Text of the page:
The way shoppers use their mobile devices while researching products and making purchases in stores continues to disrupt retail. Despite the rapid growth of online retail sales, more than 94% of the $4.4 trillion in U.S. retail sales took place in a brick and mortar store in 2014.
To identify the trends associated with mobile usage in stores, InReality conducted a survey of shoppers across 11 retail categories and collected their findings in their 2015 The Reality of Retail Report. Their overarching conclusion is that the ability of brands and retailers to stay relevant to shoppers depends on their success in rethinking several elements of the in-store experience.
One essential point to remember is that as the in-store customer experience continues to evolve, stores will need to assemble and maintain a robust Wi-Fi infrastructure.
Shoppers Are Conducting Product Research While in the Store
With so many sources of information available to them, shoppers have the ability to fully research products before they make a purchase. Prior to the growth in mobile usage, that research typically took place on a desktop computer. InReality found that shoppers are researching products both online and in store. Of those surveyed, 54% preferred researching products in store.
The takeaway here is that shoppers enter stores at different stages in the purchasing cycle. Consequently, in-store marketing should target shoppers based on where they are in the cycle. The in-store experience should cater to those looking to browse as well as those looking to get in and get out.
Mobile Usage Trends by Gender and Age
Overall, 75% of shoppers admitted to using their mobile device while shopping. Women reported using their mobile device slightly more than men, 76% compared to 74%. As expected, younger shoppers (ages 18-35) use mobile in stores much more (90%) than shoppers aged 36-49 (77%) and shoppers aged 50-65 (52%).
Given the high use of mobile in stores, InReality made a point of highlighting the fact that stores must ensure that they are making Wi-Fi available throughout the store. Stores should also make Wi-Fi easy to access and support this marketing effort with more effective, mobile-friendly websites that contain valuable content that helps shoppers along their purchasing journey.
Mobile Loyalty Programs Aren’t Achieving Their Full Potential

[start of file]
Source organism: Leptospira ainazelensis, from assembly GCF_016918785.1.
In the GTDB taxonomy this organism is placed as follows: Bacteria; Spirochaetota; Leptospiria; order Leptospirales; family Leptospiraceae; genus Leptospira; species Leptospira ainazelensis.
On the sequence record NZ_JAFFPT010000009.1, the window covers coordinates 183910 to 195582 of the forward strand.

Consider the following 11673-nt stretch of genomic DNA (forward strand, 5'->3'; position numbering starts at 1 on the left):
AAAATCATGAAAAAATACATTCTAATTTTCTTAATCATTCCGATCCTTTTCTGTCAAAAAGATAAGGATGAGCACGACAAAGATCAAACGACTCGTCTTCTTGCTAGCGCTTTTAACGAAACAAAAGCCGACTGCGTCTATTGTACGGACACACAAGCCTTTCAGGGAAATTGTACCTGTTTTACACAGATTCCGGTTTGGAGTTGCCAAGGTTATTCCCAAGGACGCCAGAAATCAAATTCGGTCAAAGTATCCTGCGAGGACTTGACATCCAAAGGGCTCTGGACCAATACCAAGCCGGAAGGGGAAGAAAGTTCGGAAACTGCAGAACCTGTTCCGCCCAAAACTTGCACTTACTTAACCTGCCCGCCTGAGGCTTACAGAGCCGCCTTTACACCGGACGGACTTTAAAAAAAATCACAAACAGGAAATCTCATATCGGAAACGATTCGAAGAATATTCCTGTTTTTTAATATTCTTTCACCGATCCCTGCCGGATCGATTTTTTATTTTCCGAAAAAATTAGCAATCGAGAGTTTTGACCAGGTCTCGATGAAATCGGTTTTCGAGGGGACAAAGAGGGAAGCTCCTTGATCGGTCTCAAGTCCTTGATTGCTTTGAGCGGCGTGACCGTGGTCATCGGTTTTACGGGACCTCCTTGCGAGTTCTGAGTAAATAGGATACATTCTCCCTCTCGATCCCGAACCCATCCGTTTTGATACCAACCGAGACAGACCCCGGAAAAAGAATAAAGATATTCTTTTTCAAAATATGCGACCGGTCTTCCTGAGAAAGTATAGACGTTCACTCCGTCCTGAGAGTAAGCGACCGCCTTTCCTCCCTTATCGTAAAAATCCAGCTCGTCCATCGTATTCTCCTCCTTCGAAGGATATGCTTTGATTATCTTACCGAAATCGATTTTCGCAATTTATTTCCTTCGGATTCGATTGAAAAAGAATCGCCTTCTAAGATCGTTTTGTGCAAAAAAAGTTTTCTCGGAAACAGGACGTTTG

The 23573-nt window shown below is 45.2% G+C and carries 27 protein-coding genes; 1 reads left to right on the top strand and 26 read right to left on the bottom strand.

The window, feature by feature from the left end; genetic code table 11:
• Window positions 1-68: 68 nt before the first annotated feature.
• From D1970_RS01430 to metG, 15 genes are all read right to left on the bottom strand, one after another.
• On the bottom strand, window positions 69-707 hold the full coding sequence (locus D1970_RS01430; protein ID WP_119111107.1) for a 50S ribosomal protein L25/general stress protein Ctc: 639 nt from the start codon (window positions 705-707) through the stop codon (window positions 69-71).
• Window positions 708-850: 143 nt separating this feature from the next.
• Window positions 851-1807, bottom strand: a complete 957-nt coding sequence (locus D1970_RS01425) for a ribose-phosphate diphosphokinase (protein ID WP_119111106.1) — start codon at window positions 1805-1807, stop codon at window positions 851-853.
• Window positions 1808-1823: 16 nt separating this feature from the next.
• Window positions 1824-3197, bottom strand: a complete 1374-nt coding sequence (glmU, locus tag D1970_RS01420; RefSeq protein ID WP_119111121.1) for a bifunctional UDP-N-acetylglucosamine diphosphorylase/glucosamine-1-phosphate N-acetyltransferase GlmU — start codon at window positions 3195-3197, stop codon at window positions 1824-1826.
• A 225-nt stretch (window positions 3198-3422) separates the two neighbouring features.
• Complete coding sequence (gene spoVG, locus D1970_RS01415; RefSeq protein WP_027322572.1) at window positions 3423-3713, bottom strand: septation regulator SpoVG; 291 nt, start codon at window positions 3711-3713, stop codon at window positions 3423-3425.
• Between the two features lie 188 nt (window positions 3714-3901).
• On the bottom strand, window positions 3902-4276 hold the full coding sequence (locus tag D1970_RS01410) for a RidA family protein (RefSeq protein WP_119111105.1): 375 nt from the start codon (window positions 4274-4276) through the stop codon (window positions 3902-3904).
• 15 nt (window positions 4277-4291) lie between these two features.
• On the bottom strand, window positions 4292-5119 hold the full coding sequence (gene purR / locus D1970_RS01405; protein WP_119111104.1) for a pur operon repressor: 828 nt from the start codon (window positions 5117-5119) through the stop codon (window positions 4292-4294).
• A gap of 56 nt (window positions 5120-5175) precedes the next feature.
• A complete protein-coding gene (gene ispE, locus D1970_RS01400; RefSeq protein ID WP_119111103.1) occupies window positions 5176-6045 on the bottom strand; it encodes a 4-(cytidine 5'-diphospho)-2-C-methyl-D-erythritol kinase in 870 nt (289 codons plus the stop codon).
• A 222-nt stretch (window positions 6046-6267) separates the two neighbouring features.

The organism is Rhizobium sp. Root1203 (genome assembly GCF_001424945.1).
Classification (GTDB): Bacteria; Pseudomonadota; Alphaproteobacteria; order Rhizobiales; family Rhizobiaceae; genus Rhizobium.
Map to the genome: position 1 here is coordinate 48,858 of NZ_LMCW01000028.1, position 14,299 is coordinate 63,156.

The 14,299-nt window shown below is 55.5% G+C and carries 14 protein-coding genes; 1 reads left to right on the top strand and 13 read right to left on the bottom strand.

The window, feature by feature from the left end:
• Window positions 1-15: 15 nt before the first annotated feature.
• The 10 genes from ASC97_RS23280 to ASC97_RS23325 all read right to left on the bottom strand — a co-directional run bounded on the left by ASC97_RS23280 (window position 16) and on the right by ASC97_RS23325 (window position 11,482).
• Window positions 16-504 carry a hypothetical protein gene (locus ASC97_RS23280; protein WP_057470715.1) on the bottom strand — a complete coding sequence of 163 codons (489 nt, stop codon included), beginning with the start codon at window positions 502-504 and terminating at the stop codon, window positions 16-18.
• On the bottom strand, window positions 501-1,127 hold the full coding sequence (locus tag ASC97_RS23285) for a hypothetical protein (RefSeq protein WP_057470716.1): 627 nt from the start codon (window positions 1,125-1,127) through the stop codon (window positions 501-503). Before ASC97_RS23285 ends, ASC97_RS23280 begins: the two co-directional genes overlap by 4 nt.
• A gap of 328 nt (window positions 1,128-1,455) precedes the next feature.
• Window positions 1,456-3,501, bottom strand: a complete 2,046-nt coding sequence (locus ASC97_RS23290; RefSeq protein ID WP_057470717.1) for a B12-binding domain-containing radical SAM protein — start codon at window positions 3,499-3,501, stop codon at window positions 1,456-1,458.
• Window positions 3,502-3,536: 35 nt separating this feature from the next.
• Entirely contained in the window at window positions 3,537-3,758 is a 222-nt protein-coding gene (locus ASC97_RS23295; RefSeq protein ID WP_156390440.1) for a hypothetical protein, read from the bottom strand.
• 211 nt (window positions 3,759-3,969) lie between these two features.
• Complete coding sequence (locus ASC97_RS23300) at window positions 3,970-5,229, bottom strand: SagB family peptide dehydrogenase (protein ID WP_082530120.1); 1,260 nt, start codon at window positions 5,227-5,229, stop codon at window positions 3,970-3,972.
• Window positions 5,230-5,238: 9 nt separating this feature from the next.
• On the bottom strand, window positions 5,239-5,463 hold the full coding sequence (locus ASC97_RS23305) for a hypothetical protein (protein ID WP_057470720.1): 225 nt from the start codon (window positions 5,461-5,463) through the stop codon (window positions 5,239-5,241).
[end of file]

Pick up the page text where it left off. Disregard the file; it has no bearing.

InReality found that while loyalty programs are still in their infancy, they have a huge potential to provide value to shoppers. The survey found that 71% of shoppers who used loyalty programs on their mobile devices used them for price comparisons. However, only 55% of shoppers who did not use loyalty programs used their mobile device for price comparisons.
Also, only 40% of shoppers surveyed actually used loyalty programs while shopping in store. Of those who use loyalty programs on their mobile device, only 46% ranked it as an important factor in their decision to purchase.
The low usage of mobile loyalty programs and their relatively low perceived value demonstrate that they are not driving loyalty as expected. Brands and retailers must begin to rethink loyalty. By adding benefits to their loyalty programs that cater to the specific needs of shoppers they can improve the shopping experience.
In-Store Marketing Matters, but Needs to Be Improved
According to the findings of the 2015 The Reality of Retail Report, shoppers still think traditional in-store marketing is important: promotions and discounts (81%), packaging (56%), advertising (54%), product demos (53%), and point-of-purchase displays (50%).
However, InReality found that two traditional elements simply aren’t impressing shoppers. Only 12% of shoppers cited sales associates as an important factor in their decision to purchase in store. Also, only 9% of shoppers reported that interactive digital displays were an important factor.
Now that shoppers have become more self-sufficient, their interest in what a sales associate offers has changed. InReality suggests that sales associates must become more consultative and knowledgeable to be helpful to shoppers. Likewise, digital displays must be used to support the shopper’s path to purchase and add unique value to the experience.
Wi-Fi Is the Backbone of the Evolving in-Store Shopping Experience
The trend towards shoppers using their mobile devices to research products and compare prices will continue to grow. In response, retailers will need to beef up their loyalty programs as well as improve and retarget the online information available to shoppers and their sales associates. As they focus on improving the in-store shopping experience, retailers must continue to strengthen and add capacity to their Wi-Fi to accommodate the resulting increase in demand.